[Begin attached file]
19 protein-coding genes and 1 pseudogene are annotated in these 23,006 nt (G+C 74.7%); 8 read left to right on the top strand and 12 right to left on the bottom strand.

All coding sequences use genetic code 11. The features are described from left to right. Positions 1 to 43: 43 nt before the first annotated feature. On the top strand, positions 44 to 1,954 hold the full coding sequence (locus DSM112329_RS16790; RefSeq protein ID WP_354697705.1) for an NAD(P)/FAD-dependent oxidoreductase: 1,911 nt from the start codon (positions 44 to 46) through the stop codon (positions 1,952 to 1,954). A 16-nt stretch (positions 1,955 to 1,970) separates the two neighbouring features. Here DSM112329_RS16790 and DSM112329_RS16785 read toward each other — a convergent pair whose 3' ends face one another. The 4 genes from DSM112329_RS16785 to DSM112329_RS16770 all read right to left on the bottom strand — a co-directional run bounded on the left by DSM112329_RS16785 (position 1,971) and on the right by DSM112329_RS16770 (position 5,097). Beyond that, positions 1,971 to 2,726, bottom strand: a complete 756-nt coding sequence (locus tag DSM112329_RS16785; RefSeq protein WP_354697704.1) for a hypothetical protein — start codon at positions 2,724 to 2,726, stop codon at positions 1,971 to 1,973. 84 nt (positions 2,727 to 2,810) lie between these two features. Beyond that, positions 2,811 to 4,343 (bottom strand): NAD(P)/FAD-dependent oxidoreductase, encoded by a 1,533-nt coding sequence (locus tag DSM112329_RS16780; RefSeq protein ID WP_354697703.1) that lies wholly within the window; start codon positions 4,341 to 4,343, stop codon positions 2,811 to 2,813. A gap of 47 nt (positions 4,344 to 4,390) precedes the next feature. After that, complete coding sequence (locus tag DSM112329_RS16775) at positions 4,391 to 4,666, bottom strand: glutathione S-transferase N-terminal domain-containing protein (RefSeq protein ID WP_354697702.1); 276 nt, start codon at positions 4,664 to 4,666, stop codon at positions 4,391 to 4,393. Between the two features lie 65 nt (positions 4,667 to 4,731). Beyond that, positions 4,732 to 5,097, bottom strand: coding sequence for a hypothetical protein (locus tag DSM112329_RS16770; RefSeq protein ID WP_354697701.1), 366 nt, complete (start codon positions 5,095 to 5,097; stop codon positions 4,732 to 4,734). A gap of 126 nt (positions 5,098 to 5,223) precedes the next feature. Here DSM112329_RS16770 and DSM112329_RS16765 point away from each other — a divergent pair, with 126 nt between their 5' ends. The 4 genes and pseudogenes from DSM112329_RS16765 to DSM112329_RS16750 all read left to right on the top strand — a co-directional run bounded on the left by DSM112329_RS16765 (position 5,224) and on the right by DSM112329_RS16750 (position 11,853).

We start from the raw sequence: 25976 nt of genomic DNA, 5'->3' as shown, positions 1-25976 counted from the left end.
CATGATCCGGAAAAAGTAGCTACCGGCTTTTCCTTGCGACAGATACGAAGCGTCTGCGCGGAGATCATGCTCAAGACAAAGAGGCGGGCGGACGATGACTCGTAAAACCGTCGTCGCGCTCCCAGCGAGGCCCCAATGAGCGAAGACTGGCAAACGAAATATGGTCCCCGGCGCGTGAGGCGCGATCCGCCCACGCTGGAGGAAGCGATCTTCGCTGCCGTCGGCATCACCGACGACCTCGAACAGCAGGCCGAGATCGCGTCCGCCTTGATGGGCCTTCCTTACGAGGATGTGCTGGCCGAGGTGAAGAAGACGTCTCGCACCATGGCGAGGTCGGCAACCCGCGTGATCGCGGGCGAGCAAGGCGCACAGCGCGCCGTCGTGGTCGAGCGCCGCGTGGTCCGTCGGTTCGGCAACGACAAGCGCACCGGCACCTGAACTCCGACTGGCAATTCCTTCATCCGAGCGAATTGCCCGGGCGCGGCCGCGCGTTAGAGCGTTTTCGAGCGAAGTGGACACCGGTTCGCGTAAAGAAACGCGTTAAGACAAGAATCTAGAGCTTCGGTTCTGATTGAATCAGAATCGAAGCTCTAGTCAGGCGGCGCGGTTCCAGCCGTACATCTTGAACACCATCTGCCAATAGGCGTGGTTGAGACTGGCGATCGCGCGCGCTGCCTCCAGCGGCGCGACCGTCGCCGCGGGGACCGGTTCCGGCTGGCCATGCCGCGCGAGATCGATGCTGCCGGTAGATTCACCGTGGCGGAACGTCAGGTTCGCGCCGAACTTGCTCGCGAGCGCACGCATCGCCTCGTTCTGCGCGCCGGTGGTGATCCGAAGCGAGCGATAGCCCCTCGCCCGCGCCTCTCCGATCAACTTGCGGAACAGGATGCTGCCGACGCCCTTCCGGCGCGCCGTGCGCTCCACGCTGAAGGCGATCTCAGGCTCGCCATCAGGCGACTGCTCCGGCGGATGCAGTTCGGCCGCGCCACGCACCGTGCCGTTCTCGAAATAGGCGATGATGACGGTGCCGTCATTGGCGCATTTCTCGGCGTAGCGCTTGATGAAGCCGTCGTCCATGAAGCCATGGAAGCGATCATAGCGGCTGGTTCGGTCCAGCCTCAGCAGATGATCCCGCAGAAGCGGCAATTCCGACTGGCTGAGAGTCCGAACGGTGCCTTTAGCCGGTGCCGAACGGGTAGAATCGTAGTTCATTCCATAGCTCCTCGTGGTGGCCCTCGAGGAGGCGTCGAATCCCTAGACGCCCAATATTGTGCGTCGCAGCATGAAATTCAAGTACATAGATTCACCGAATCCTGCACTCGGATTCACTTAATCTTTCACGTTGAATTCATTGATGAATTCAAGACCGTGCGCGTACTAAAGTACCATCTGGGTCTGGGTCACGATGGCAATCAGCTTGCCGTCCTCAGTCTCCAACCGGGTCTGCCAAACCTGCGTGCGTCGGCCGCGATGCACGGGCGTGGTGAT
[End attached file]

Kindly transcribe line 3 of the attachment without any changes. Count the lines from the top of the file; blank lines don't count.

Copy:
We start from the raw sequence: 25976 nt of genomic DNA, 5'->3' as shown, positions 1-25976 counted from the left end.